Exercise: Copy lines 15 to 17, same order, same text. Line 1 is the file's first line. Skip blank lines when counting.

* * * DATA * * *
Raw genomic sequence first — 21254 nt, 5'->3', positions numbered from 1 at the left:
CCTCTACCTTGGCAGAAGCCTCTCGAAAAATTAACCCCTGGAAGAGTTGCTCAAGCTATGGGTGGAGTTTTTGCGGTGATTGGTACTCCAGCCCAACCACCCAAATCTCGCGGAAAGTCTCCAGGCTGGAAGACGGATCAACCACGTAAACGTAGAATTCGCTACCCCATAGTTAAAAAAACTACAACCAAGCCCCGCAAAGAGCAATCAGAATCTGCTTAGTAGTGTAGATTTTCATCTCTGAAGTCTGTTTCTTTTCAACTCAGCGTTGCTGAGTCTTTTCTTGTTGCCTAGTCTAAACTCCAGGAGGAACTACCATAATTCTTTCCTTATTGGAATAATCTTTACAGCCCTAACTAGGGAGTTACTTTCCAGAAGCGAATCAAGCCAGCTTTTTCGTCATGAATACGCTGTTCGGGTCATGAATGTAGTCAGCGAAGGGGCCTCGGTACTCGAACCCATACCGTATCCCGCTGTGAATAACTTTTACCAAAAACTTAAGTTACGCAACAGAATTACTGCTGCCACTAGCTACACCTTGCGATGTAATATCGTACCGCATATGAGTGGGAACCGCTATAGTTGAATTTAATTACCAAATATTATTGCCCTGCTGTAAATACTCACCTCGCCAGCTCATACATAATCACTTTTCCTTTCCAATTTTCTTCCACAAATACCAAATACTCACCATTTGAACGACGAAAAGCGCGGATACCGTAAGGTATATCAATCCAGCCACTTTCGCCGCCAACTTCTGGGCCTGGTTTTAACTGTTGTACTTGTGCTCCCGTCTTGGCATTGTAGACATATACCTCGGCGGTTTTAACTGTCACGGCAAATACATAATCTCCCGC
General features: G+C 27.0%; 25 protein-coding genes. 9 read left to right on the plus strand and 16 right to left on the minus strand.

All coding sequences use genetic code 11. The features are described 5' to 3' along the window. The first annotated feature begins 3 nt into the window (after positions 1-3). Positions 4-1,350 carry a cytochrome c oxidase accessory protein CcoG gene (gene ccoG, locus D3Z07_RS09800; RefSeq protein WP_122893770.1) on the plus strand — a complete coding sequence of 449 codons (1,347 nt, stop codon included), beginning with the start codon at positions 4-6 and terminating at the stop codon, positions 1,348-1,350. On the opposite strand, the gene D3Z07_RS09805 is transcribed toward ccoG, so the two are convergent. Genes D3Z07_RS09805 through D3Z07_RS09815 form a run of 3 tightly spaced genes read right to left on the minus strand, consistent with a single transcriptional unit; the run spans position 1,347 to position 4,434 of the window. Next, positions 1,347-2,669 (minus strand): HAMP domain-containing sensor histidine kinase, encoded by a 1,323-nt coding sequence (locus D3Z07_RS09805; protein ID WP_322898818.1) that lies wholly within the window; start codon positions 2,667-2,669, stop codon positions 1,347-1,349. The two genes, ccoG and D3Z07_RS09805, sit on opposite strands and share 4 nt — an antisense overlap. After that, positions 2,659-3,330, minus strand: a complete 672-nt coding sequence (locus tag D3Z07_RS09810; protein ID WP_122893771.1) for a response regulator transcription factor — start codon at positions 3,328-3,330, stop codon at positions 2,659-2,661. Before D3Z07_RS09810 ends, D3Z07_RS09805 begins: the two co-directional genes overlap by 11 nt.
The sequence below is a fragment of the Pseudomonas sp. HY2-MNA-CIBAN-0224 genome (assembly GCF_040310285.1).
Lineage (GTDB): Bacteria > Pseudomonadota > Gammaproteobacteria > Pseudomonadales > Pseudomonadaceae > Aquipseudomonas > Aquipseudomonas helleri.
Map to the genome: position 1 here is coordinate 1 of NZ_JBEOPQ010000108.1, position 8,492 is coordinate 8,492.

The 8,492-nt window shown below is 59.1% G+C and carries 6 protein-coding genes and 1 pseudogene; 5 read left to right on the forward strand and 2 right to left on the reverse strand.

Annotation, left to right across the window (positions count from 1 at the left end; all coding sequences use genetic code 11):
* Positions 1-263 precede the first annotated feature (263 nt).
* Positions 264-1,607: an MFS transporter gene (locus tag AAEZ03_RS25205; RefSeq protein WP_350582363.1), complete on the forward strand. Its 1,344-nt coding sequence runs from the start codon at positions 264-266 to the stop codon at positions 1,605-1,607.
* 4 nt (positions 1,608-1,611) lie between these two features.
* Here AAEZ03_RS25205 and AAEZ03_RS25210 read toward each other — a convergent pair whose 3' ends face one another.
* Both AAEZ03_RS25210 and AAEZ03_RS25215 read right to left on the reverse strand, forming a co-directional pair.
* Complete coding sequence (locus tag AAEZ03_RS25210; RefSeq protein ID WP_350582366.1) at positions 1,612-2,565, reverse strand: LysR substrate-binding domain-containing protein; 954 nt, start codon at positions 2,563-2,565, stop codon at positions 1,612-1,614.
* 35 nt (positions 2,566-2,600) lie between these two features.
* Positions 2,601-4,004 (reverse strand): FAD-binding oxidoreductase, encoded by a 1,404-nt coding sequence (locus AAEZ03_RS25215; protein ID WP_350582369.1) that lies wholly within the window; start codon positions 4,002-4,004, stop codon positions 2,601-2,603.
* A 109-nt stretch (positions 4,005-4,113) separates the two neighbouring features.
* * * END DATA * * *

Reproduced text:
* Complete coding sequence (locus tag AAEZ03_RS25210; RefSeq protein ID WP_350582366.1) at positions 1,612-2,565, reverse strand: LysR substrate-binding domain-containing protein; 954 nt, start codon at positions 2,563-2,565, stop codon at positions 1,612-1,614.
* 35 nt (positions 2,566-2,600) lie between these two features.
* Positions 2,601-4,004 (reverse strand): FAD-binding oxidoreductase, encoded by a 1,404-nt coding sequence (locus AAEZ03_RS25215; protein ID WP_350582369.1) that lies wholly within the window; start codon positions 4,002-4,004, stop codon positions 2,601-2,603.